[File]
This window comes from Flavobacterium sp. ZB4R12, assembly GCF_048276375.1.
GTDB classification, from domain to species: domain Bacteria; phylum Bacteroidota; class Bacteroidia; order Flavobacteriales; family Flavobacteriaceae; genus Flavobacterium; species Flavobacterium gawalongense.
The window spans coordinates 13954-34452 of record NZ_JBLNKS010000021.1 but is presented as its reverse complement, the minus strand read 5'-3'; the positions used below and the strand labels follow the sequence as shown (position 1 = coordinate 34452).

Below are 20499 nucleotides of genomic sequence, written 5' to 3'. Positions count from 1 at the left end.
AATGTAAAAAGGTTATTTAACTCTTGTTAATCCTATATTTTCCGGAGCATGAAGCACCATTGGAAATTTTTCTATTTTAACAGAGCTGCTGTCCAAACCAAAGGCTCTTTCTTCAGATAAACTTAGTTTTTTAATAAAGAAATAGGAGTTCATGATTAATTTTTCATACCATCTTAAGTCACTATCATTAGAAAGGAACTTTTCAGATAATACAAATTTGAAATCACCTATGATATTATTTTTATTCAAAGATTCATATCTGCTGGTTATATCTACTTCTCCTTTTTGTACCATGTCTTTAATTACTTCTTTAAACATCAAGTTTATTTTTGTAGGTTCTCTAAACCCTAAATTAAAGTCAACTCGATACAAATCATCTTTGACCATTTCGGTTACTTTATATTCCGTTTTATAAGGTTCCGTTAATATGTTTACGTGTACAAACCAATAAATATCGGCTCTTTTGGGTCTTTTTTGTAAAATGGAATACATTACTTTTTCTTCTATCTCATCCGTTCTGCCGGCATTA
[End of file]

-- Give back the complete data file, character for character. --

This window comes from Flavobacterium sp. ZB4R12, assembly GCF_048276375.1.
GTDB classification, from domain to species: domain Bacteria; phylum Bacteroidota; class Bacteroidia; order Flavobacteriales; family Flavobacteriaceae; genus Flavobacterium; species Flavobacterium gawalongense.
The window spans coordinates 13954-34452 of record NZ_JBLNKS010000021.1 but is presented as its reverse complement, the minus strand read 5'-3'; the positions used below and the strand labels follow the sequence as shown (position 1 = coordinate 34452).

Below are 20499 nucleotides of genomic sequence, written 5' to 3'. Positions count from 1 at the left end.
AATGTAAAAAGGTTATTTAACTCTTGTTAATCCTATATTTTCCGGAGCATGAAGCACCATTGGAAATTTTTCTATTTTAACAGAGCTGCTGTCCAAACCAAAGGCTCTTTCTTCAGATAAACTTAGTTTTTTAATAAAGAAATAGGAGTTCATGATTAATTTTTCATACCATCTTAAGTCACTATCATTAGAAAGGAACTTTTCAGATAATACAAATTTGAAATCACCTATGATATTATTTTTATTCAAAGATTCATATCTGCTGGTTATATCTACTTCTCCTTTTTGTACCATGTCTTTAATTACTTCTTTAAACATCAAGTTTATTTTTGTAGGTTCTCTAAACCCTAAATTAAAGTCAACTCGATACAAATCATCTTTGACCATTTCGGTTACTTTATATTCCGTTTTATAAGGTTCCGTTAATATGTTTACGTGTACAAACCAATAAATATCGGCTCTTTTGGGTCTTTTTTGTAAAATGGAATACATTACTTTTTCTTCTATCTCATCCGTTCTGCCGGCATTA